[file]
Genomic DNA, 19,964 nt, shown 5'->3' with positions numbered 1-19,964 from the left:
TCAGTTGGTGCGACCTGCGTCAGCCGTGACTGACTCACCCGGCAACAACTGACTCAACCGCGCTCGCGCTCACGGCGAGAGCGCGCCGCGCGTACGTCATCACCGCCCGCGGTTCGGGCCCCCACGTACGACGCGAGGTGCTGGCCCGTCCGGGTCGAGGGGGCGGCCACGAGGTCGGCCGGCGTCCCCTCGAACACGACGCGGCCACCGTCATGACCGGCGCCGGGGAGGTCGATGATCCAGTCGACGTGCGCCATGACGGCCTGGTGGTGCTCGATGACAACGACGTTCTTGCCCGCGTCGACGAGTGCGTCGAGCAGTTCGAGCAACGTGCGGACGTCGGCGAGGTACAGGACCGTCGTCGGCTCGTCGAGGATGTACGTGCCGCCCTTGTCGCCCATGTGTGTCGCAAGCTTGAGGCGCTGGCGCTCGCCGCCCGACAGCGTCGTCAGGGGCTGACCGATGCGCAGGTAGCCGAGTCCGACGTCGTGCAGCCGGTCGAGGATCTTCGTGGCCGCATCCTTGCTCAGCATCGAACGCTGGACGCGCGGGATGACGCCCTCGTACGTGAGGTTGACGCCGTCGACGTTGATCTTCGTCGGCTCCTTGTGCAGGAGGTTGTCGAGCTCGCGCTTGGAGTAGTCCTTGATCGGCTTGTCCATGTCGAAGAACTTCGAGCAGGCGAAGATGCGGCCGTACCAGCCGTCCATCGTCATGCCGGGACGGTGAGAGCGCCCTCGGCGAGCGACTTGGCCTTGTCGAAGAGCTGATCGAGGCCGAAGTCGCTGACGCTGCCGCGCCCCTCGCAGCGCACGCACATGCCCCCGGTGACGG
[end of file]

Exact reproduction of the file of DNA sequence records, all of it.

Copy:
Genomic DNA, 19,964 nt, shown 5'->3' with positions numbered 1-19,964 from the left:
TCAGTTGGTGCGACCTGCGTCAGCCGTGACTGACTCACCCGGCAACAACTGACTCAACCGCGCTCGCGCTCACGGCGAGAGCGCGCCGCGCGTACGTCATCACCGCCCGCGGTTCGGGCCCCCACGTACGACGCGAGGTGCTGGCCCGTCCGGGTCGAGGGGGCGGCCACGAGGTCGGCCGGCGTCCCCTCGAACACGACGCGGCCACCGTCATGACCGGCGCCGGGGAGGTCGATGATCCAGTCGACGTGCGCCATGACGGCCTGGTGGTGCTCGATGACAACGACGTTCTTGCCCGCGTCGACGAGTGCGTCGAGCAGTTCGAGCAACGTGCGGACGTCGGCGAGGTACAGGACCGTCGTCGGCTCGTCGAGGATGTACGTGCCGCCCTTGTCGCCCATGTGTGTCGCAAGCTTGAGGCGCTGGCGCTCGCCGCCCGACAGCGTCGTCAGGGGCTGACCGATGCGCAGGTAGCCGAGTCCGACGTCGTGCAGCCGGTCGAGGATCTTCGTGGCCGCATCCTTGCTCAGCATCGAACGCTGGACGCGCGGGATGACGCCCTCGTACGTGAGGTTGACGCCGTCGACGTTGATCTTCGTCGGCTCCTTGTGCAGGAGGTTGTCGAGCTCGCGCTTGGAGTAGTCCTTGATCGGCTTGTCCATGTCGAAGAACTTCGAGCAGGCGAAGATGCGGCCGTACCAGCCGTCCATCGTCATGCCGGGACGGTGAGAGCGCCCTCGGCGAGCGACTTGGCCTTGTCGAAGAGCTGATCGAGGCCGAAGTCGCTGACGCTGCCGCGCCCCTCGCAGCGCACGCACATGCCCCCGGTGACGG